Martin St. Louis and Dmitry Afanasenkov have little in common when it comes to size. St. Louis is 5' 8" while Afanasenkov is 6' 2". St. Louis is playing on the top line while Afansenkov is playing on the forth line...
And that's where it's easy to find similarities.
Martin St. Louis was stuck playing 3rd and 4th line wing with the Calgary Flames early in his career before being released. He came to the Lightning in 2000-2001 with defensive ability acquired while grinding and fighting on those lower Calgary lines. Meanwhile his scoring touch -- well known by University of Maine alumnus -- was snake bit. "If only he could finish," was a common phrase that I can recall being muttered over and over again early in the 2000-01 season.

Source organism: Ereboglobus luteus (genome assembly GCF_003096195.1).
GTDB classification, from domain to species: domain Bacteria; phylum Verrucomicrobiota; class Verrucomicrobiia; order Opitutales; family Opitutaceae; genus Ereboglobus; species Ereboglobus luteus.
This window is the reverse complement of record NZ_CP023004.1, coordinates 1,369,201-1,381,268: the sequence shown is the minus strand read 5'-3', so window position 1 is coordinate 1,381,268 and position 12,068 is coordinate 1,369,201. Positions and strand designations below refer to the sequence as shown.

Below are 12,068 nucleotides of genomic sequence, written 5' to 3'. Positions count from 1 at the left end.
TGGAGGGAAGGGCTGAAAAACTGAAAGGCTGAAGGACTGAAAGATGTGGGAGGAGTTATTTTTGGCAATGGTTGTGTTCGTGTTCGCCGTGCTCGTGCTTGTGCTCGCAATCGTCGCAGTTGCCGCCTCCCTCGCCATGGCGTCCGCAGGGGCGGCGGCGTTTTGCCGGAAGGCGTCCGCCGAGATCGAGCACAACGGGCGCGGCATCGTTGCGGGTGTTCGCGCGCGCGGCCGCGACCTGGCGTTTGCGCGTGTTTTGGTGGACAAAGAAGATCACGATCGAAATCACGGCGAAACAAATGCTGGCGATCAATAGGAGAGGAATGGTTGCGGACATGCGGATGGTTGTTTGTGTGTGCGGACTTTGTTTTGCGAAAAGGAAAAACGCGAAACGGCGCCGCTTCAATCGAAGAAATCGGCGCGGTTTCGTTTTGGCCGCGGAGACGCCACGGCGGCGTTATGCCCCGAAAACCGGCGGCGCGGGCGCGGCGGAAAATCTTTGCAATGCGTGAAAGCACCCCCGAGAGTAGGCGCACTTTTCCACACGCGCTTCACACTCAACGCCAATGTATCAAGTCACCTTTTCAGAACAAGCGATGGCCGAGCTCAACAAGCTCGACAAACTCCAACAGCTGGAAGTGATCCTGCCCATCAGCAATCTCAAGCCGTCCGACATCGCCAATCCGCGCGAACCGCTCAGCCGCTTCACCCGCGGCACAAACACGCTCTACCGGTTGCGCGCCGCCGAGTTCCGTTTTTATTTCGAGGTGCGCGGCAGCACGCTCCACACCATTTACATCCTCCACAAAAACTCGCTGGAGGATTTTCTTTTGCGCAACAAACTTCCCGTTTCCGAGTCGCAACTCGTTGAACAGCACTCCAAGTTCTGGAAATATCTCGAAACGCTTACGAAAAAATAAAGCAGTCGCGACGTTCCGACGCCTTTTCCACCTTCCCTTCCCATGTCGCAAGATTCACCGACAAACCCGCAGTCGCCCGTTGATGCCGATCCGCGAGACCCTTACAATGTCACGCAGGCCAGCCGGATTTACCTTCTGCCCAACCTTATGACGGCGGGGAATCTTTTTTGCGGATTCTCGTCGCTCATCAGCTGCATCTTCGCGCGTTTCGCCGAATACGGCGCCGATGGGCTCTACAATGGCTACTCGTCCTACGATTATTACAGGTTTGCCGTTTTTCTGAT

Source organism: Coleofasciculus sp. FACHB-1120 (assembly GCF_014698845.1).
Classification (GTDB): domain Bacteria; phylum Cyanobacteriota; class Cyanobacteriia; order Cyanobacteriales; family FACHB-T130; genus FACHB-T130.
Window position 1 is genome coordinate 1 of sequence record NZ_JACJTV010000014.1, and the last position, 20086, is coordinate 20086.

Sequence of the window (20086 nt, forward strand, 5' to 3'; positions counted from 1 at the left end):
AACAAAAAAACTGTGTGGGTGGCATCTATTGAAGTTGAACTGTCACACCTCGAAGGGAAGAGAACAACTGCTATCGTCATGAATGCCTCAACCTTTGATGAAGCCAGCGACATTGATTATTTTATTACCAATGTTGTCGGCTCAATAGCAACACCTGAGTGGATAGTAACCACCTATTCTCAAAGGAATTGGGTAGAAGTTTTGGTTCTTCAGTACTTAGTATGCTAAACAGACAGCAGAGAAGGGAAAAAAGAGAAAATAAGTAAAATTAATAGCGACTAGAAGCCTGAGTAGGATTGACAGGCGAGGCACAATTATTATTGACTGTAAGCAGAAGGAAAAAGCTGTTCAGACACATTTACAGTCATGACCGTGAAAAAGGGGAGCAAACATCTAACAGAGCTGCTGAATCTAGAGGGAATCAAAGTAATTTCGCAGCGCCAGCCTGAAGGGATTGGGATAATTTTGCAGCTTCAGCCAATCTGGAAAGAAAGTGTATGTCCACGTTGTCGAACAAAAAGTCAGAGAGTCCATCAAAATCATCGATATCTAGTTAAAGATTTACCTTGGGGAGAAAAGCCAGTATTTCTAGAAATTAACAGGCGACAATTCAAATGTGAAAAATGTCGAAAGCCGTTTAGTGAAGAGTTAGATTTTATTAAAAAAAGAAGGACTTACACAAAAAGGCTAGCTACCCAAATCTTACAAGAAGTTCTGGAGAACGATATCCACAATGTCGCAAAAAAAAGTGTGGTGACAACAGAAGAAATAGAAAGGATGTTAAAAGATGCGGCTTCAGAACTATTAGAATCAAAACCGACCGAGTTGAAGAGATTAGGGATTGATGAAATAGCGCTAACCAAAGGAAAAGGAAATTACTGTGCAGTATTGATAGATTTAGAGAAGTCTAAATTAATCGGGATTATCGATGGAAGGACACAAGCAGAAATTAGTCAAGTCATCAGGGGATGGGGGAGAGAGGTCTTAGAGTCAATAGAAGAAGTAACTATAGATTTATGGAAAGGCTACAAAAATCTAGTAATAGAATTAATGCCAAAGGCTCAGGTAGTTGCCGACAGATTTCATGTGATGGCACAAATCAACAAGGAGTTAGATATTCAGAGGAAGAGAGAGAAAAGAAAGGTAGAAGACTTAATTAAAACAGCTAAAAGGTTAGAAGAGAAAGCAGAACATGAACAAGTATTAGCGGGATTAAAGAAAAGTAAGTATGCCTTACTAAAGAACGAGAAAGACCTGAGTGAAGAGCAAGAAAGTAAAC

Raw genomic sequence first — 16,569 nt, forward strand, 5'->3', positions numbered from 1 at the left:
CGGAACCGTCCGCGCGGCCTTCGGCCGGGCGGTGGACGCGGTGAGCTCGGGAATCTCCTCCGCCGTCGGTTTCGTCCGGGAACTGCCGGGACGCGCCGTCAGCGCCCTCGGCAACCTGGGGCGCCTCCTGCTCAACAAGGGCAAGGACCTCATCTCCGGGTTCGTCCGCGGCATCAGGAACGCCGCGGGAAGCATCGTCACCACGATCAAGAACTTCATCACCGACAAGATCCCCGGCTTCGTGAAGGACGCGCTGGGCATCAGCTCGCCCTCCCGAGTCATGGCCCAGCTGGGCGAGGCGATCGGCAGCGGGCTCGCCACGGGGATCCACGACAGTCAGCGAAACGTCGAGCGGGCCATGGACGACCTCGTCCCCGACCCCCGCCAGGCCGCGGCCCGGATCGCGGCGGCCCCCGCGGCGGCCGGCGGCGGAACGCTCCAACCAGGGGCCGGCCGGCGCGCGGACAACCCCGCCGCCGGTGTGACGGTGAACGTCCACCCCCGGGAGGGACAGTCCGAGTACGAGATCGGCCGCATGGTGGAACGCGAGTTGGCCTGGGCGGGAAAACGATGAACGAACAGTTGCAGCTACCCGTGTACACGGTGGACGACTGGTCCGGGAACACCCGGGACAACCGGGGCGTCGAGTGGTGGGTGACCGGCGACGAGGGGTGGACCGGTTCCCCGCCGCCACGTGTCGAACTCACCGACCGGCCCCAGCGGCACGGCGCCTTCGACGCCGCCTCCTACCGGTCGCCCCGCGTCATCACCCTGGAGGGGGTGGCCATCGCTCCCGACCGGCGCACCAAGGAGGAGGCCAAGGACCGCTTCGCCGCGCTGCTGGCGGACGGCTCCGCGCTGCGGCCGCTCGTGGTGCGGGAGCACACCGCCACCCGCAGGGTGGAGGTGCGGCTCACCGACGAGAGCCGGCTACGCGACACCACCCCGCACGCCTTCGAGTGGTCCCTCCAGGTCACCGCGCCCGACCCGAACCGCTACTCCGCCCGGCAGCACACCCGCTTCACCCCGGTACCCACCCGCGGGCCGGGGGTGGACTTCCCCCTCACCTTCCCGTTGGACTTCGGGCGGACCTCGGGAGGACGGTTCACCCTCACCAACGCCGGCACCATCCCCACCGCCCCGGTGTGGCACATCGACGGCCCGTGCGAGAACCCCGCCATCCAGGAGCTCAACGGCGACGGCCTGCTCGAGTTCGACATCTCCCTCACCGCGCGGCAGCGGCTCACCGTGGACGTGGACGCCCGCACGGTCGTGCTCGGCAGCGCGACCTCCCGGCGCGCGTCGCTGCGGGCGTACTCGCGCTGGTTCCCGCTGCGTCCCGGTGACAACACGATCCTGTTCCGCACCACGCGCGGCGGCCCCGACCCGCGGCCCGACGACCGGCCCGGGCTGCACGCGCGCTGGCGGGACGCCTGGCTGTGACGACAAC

And by the end of the season, Martin had regained his scoring touch, and has since blossomed into one of the games most complete forwards.
And I can see this in Afansenkov.
Dmitry has been heralded as a scoring wing since he made his debut in North American hockey. He scored 56 goals and notched 43 assists in 1999-2000 with Sherbrooke of the Quebec Major Junior Hockey League (QMJHL), then followed it up with 15 goals and 22 assists for the Detroit Vipers of the IHL the following season -- with an abysmal -30 plus/minus rating. It's difficult for me to find his plus-minus over the last few years, spent with the Springfield Falcons, but with injuries and inconsistent play, it looked like Dmitry's future with the Bolts wasn't going to amount to anything.
Yet late this summer, when the Lightning reported to camp, Afansenkov clicked with Vincent Lecavalier on the top line during training camp. He has since been shuffled from top-line wing to 4th line grinder, and even with limited opportunities on the 4th line - you can see something in Afansenkov when he is on ice that makes you believe there is hope in the near future for Dmitry. He has had several oh-so-close break aways that leave you wondering, "If this kid could finish his break-aways, how many goals would he have?"
Sorta like Martin St. Louis during his first year with the Lightning.